Pat Pilcher: Hollywood asks Google to drop Mega

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Mega founder Kim Dotcom with chief exec Vikram Kumar.  Photo / Duncan Brown
Mega founder Kim Dotcom with chief exec Vikram Kumar. Photo / Duncan Brown

Warner Bros and NBC Universal have approached Google, asking them to remove Mega from search results. Both studios claim copyrighted content is being stored on Mega.

NBC Universal's takedown states that Mega's homepage links to a copy of the movie Mama while Warners says that a pirated copy of Gangster Squad is available via Mega.

The move by the studios is most likely driven by the massive volumes of automated "take down notices" served on Google, with the aim being to make pirated movies and music more difficult to discover.

This may sound logical in principle, but the reality is that the sheer volume of automated take down notices means that copyright holders can only check a few of the notices, with invalid take down requests sometimes issued.

Sadly the lack of penalties for incorrect take down notices provides little incentive for copyright owners to check the veracity of notices before issuing them.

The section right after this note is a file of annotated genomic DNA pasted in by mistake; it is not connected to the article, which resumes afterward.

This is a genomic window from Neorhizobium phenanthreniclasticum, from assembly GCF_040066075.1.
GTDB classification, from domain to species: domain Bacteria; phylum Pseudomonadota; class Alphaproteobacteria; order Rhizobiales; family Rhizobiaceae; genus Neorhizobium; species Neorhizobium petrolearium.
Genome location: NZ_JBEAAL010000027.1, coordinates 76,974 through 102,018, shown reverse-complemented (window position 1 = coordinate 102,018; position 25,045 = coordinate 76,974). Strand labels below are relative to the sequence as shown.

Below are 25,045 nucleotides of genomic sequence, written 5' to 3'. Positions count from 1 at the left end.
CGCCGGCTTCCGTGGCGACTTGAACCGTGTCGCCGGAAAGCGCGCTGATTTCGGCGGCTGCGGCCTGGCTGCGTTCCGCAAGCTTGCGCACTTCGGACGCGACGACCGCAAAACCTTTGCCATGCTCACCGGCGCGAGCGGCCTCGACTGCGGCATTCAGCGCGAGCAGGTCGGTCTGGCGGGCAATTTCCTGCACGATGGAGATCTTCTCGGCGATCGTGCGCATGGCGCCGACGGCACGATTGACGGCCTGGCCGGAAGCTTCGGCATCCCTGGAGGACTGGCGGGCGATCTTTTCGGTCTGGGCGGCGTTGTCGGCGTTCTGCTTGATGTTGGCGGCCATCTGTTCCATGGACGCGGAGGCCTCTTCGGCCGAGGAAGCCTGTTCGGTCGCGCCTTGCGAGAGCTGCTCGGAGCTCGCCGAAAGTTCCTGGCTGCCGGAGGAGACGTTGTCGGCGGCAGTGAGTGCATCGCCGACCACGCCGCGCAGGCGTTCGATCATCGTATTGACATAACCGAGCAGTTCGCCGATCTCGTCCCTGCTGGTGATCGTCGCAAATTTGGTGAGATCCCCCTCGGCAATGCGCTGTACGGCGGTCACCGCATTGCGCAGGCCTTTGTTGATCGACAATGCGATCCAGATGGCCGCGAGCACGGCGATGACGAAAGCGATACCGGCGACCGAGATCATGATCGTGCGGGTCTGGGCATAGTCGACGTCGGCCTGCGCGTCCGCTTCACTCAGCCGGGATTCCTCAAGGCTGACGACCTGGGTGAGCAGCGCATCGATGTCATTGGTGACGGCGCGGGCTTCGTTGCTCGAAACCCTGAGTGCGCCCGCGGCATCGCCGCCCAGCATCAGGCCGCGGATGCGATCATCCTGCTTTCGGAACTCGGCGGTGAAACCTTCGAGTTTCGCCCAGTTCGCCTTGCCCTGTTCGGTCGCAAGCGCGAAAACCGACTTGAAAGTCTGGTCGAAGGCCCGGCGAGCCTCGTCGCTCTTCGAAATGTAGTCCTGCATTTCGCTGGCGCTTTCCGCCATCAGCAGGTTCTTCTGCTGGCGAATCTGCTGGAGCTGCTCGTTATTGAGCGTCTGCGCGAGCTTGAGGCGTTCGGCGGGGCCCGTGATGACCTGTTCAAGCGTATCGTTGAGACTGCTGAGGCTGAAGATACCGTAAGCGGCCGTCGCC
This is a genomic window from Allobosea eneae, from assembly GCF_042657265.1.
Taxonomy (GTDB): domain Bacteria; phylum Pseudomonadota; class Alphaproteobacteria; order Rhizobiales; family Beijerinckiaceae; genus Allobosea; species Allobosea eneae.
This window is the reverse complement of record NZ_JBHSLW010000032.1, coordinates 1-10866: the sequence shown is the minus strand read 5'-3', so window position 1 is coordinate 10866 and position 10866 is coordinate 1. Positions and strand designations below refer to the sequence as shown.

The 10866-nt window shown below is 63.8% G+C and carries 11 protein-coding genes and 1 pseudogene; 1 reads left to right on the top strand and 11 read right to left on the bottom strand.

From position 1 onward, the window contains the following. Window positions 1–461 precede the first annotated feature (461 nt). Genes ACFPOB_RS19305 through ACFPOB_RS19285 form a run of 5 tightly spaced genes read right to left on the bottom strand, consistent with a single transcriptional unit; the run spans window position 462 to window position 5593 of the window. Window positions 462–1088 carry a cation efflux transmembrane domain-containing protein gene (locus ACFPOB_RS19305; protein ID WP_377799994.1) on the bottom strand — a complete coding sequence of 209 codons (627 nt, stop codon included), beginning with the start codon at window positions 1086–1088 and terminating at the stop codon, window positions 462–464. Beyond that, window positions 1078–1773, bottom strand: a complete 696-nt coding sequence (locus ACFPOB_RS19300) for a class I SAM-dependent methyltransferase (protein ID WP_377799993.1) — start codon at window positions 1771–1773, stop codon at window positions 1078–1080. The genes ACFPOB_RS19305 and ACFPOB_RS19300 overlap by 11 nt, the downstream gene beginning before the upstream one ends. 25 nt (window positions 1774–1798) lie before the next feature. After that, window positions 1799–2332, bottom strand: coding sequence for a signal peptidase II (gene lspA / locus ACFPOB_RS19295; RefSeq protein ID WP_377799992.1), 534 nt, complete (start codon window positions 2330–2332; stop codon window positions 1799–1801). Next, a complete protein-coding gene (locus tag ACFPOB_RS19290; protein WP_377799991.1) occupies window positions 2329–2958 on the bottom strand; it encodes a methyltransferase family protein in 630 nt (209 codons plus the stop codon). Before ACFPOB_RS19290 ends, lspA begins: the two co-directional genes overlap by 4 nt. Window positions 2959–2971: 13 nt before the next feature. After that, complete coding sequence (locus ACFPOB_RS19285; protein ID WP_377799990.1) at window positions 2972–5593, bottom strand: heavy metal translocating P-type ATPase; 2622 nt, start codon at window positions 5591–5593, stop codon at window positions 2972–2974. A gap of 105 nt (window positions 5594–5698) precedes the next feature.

This is a significant issue with sometimes sizeable consequences according to Mega CEO, Vikram Kumar.

"This does show the weaknesses of the DMCA in the US where "false positives" can cause great harm but there is no disincentive or penalty for copyright owners and their agents to get it right. Automated take down requests invariably leads to these kinds of situations," said Kumar.

While current wisdom has it that the move by both studios was motivated by a genuine mistake, Kumar was less than amused and issued this warning:

"There is some who believe that the action by Warner Bros and NBC Universal is not a genuine mistake but deliberate, malicious action against Mega. I'd like to give them and their agents the benefit of doubt but Mega is unlikely to remain silent if this sort of behaviour is repeated."

According to Mega Google has not been touch. Searching Google search also still displays a link to Mega so it appears that Google has not acted on the notices not removed Mega's home page from search results.

What makes an already bizarre situation even more perplexing is the studios insistence that Mega's home page has links to copyright infringing content. A quick check of Mega revealed this isn't the case and that there were no links to any stored content. A quick check with Mega also revealed that Mega's homepage does not allow for the indexing of files.

- NZ Herald

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